Couldn’t Help but Judge by Comparison

“Over six years, they led the examination of the Indian residential school system, combing through myriad documents and witnessing the courage of survivors who shared their stories. Their final report invites all Canadians to confront the inequities of the past, and calls on governments and individuals alike to move forward, with greater understanding, towards reconciliation.”

Actor Tom Jackson, a past recipient of the Order of Canada, brought Prime Minister Justin Trudeau and his wife, Sophie Grégoire Trudeau, to tears after the formal ceremony with a moving call to action to improve the standing of the country’s Indigenous people.

Governor General apologizes for saying Indigenous people were immigrants

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A Humble Celebration of Immense Symbolic Power in Indian Country

Banana bread, hot coffee, and later on mutton stew with frybread for all, that bone chilly Saturday. And a heart felt praise to President Barack Obama. It was about the first time in American history first nations were acknowledged, ratified, and officially included in the management of federal lands. And it was the beginning of a ceremony of healing long overdue.

It barely made the news.

On Saturday 7, 2017 people celebrated the designation of Bears Ears as a National Monument, at the Navajo Nation Monument Valley Welcome Center at the Arizona-Utah borders. About 400 people gathered, embraced the news, cheered, and reflected upon what it took to bring that victory, what it means, and what is yet to come.

Navajo Nation President, Mr. Russell Begaye, was there, along with Vice President Jonathan Nez, Alfred Lomaquahu, Vice Chairman of the Hopi Tribe, former Ute Mountain Ute Councilwoman Regina Lopez-Whiteskunk (the first person contacted by the White House to nreak the news about the designation back in December), Shaun Chapoose, Chairman of the Ute Tribe of Uinta Ouray Reservation, Eric Descheenie, Representative-elect for the Arizona House of Representatives and former Co-Chair of the Bears Ears Inter-Tribal Coalition, and Navajo Nation Council Delegate Davis Filfred, who represents five Utah Navajo districts.

“Bears Ears is our place of healing,” observed Eric Descheenie.“The opposition cannot compromise our ability to heal. It is absolutely critical that we develop a space for high-level intellectual conversation where we can talk about who we are and what it means to be human. Bears Ears Commission has created such a space.

The narrative has to shift. Please recognize that indigenous people carry a different body of knowledge. Let’s embrace that difference, support one another, and champion the new narrative.”
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The Deafening Silence that Scents the Air Under our Noses

Organic synergy: Ute Prayer Trees.

Monument, CO. One site out of several in the state.

 

Being, and Being in the World | Open-Air Cremation in Colorado

Death rites are becoming more down-to-earth here in the West. As eco-minded baby boomers age, they’re seeking out alternatives to the trappings of  modern funerals — with all their concrete burial vaults and chemical embalming. Even cremation uses a lot of energy. Instead, they’re choosing to be buried wrapped in shrouds or in plain pinewood caskets, and even, in one small Colorado town, cremated in the open air, using piñon and juniper boughs. Crestone, Colorado, has hosted one of the only legal providers of open-air cremation in the United States since 2008.  –High Country News intern Kate Schimel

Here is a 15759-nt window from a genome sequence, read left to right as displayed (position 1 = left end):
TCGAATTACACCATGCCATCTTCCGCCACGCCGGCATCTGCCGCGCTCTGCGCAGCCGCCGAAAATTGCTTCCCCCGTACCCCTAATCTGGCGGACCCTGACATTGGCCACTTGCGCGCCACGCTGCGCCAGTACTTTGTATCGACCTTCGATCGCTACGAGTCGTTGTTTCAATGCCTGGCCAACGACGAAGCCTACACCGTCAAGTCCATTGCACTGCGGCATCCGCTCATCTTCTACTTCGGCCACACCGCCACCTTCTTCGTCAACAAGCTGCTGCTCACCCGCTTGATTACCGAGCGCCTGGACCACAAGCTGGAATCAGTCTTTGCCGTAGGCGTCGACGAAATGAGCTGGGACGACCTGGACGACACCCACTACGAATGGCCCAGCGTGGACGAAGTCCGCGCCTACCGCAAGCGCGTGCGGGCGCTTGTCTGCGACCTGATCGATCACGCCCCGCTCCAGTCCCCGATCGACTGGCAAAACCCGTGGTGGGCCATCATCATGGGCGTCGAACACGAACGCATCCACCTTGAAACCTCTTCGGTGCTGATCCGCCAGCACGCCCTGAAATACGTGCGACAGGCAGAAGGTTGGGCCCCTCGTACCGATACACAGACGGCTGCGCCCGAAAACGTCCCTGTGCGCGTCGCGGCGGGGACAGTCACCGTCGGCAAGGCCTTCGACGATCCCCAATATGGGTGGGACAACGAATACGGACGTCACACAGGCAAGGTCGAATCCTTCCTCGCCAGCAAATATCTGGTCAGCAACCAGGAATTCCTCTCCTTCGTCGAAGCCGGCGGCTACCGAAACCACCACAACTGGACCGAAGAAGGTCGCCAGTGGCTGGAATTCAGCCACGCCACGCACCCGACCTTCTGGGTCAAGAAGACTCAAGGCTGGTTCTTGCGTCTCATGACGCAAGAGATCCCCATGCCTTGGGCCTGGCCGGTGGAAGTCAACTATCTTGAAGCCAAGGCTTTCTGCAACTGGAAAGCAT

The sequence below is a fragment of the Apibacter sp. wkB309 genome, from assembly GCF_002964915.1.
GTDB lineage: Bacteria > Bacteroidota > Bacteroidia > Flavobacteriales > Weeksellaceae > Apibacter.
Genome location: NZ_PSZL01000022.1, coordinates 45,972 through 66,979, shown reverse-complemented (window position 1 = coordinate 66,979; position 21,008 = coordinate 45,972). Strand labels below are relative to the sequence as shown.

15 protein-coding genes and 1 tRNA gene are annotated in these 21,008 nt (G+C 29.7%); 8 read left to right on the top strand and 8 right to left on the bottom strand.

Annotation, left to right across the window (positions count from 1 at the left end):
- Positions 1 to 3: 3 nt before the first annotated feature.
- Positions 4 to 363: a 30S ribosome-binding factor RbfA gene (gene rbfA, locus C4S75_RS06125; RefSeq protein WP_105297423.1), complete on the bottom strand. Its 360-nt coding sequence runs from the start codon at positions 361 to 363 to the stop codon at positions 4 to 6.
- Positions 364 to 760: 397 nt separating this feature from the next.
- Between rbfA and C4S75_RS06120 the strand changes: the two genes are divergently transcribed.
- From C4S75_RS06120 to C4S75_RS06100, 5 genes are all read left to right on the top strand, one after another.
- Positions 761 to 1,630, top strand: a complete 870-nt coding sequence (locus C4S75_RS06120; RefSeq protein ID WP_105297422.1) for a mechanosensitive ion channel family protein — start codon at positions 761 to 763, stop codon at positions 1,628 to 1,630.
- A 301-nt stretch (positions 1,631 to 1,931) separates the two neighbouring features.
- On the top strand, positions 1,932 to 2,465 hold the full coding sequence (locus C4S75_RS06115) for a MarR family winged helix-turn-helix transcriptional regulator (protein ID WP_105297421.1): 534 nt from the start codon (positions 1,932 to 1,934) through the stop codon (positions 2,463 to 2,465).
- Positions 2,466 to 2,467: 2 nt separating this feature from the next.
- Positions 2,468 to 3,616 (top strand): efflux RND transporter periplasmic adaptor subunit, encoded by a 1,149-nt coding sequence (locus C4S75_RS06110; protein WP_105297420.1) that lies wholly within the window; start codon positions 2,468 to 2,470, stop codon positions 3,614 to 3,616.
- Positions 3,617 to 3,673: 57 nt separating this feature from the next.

See the photo-essay here | HIGH COUNTRY NEWS

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Three Kiva Ruin | Ancestral Pueblo | Utah, USA

@2014 Styliani Giannitsi Photography

@2014 Styliani Giannitsi Photography

Voodoo Practice in New Orleans | Before and After Katrina

After Katrina went many of the practitioners of voodoo, a faith with its origins in the merging of West African belief systems and Catholicism.  Locals claim that the voodoo community was 2,500 to 3,000 people strong before Katrina, but after that number was reduced to around 300.

Prior to the storm, celebrations and ceremonies were race segregated and those who adhered to Haitian- and New Orleans-style voodoo kept their distance.  After the storm, with their numbers decimated, they could no longer sustain the in-groups and out-groups they once had.  Voodoo practitioners forged bonds across prior divides.

Voodoo is Rebounding in New Orleans After Katrina | Newsweek

MARIE LEVEAU

Going Home | France and Germany Return Remains of Indigenous Peoples

Twenty Maori heads taken from New Zealand more than 200 years ago are finally on their way home after an emotional ceremony in Paris.
A French senator fought for five years to change the law so the Toi moko could be returned.

The saga has opened a worldwide debate about the holding of artifacts from other countries. Maori Heads Returned After French Senator’s Fight for 5 Years

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Repatriation of scalps from a German museum to tribes in the United States is revealing the rift between the countries in the treatment of human remains as museum artifacts. Held by the Karl May Museum in Radebeul, the 17 scalps are part of a larger collection devoted to mythologizing a fictional vision of the American West.

Repatriation of Scalps from a German Museum to Native American Tribes